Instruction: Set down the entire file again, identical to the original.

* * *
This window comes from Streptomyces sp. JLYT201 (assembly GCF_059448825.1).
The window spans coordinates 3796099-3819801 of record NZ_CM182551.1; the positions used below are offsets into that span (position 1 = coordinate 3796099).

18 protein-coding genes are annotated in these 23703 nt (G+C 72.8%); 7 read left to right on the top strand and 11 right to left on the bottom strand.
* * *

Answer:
This window comes from Streptomyces sp. JLYT201 (assembly GCF_059448825.1).
The window spans coordinates 3796099-3819801 of record NZ_CM182551.1; the positions used below are offsets into that span (position 1 = coordinate 3796099).

18 protein-coding genes are annotated in these 23703 nt (G+C 72.8%); 7 read left to right on the top strand and 11 right to left on the bottom strand.